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Dr. Shalom Holtz

Dr. Shalom Holtz is an assistant professor of Bible at Yeshiva University, hired as part of the University’s efforts to enhance and expand its academic Jewish studies programs. A native New Yorker, Dr. Holtz holds a bachelor’s degree (summa cum laude) from Harvard University (1999) and a doctorate from the University of Pennsylvania (2006), both in Near Eastern languages and civilizations. Dr. Holtz’s research interests include the relationship between ancient Mesopotamian civilization and Jewish civilization. He has published articles and lectured at academic conferences on this subject. Prior to his appointment at Yeshiva, he served as a member of the faculty at the Drisha Institute in Manhattan. Sample Titles The Goring Ox and the Message of Biblical Law Floods, Fertility and Family: The Mesopotamian Background of the Noah Story Sennacherib vs. Hezekiah: An Episode in Biblical History 9 Av, 586 BCE The Biblical Prophets in the Synagogue (The...

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Rabbi Dr. Ephraim Kanarfogel

Rabbi Dr. Ephraim Kanarfogel is the E. Billi Ivry University Professor of Jewish History, Literature and Law at Yeshiva University. He teaches at the Bernard Revel Graduate School of Jewish Studies and at Stern College for Women. Professor Kanarfogel is one of the foremost scholars in the fields of medieval Jewish history and rabbinic literature, and is the author five books and more than seventy-five articles. His most recent book, The Intellectual History and Rabbinic Culture of Medieval Ashkenaz, published in 2013, won the prestigious Goldstein-Goren International Book Prize, along with the Jordan Schnitzer Book Award from the Association of Jewish Studies here in the United States. Rabbi Dr. Kanarfogel has held visiting appointments at the University of Pennsylvania and at Ben-Gurion University of the Negev, and he has lectured at leading universities throughout the world, including Harvard, Cambridge, the Sorbonne, and the Hebrew University of Jerusalem. He serves on the Executive Board as Secretary of the American Academy for Jewish Research, the premier scholarly organization for professors of Jewish studies in North America. Ordained at the Rabbi Isaac Elchanan Theological Seminary where he was a member of the Kollel, he earned his doctorate in medieval Jewish history at the Bernard Revel Graduate School. In 2002, Rabbi Dr. Kanarfogel became the first person to win Yeshiva’s Samuel Belkin Memorial Literary Award on multiple occasions. He is also a winner of the National Jewish Book award. Sample Titles Precedent and Innovation in the Halakhic Process: Conversion and Reversion to Judaism History and Halakhah: Who will Build the Third Beit Ha-Mikdash? Conceptions of the Messianic Age in Medieval Rabbinic Thought Medieval Halakhic Decision-Making and the Implications for...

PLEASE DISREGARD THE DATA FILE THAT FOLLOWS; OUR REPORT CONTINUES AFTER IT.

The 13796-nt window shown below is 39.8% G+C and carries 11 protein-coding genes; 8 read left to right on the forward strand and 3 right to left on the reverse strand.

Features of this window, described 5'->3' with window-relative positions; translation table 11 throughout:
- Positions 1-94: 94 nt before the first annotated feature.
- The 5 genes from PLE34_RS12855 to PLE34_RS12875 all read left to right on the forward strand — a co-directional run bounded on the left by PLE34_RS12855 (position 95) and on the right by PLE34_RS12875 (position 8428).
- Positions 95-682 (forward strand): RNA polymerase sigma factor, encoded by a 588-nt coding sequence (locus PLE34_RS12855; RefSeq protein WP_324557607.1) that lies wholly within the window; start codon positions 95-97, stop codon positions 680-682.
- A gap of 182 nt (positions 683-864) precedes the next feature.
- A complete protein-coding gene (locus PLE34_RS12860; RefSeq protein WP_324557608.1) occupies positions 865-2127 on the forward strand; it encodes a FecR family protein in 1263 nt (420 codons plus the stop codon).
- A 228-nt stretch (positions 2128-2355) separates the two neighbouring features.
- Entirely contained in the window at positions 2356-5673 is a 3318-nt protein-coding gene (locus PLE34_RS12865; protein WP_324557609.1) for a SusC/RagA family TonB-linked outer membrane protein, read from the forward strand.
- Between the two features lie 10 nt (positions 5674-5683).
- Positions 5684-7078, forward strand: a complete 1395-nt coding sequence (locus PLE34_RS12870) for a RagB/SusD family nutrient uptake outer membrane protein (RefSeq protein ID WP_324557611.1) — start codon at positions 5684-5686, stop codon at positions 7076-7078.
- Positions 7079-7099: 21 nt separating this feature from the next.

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Dr. Joshua Karlip

Joshua M. Karlip is Associate Professor of Jewish History at Yeshiva University, where he has taught both undergraduate and graduate courses since 2007.  His scholarship has focused on the relationship between traditional Judaism and modern secular Jewish movements such as Yiddishism.  He addressed this theme in his critically acclaimed book, The Tragedy of a Generation: The Rise and Fall of Jewish Nationalism in Eastern Europe, published by Harvard University Press in 2013.   Karlip’s forthcoming book, Oyfn Sheydveg [At the Crossroads]: Jewish Intellectuals and the Crisis of 1939 is a critical edition of a Yiddish journal that served as a forum for Jewish intellectuals to react to Nazism.  In this book, Karlip will recover this moment of ideological soul searching for the English reading public.  In addition to these volumes, Karlip also contributed a chapter to Jews in the East European Borderlands: Essays in Honor of John D. Klier (Academic Studies Press, 2012).  He has also published articles and book reviews in Jewish Social Studies, the Simon Dubnow Institute Yearbook, East European Jewish Affairs, Jewish History, and Polin. In 2009-2010, Karlip served as a Harry Starr Fellow in Judaica at Harvard University.  In 2012, he was a Visiting Scholar at the Simon Dubnow Institute for Jewish History and Culture at Leipzig University.  In 2010-2011, the YIVO Institute for Jewish Research awarded Karlip the Natalie and Mendel Racolin Memorial Fellowship.  Since 2011, Karlip has also served as a faculty member in the YIVO-Bard Institute’s Summer Yiddish Program.  Most recently, he was asked to become a member of the Academic Advisory Council of the Center for Jewish History. Karlip has presented his research to scholars at international conferences in the United States and in Europe.  At the same time, he lectures in synagogues to lay audiences about many aspects of Modern Jewish History, the East European Jewish experience, and the Holocaust. Sample Titles Fiddler on the Roof: Life in the Real Shtetl? The Good Old Days?: Jews in Tsarist Russia Volozhin: The...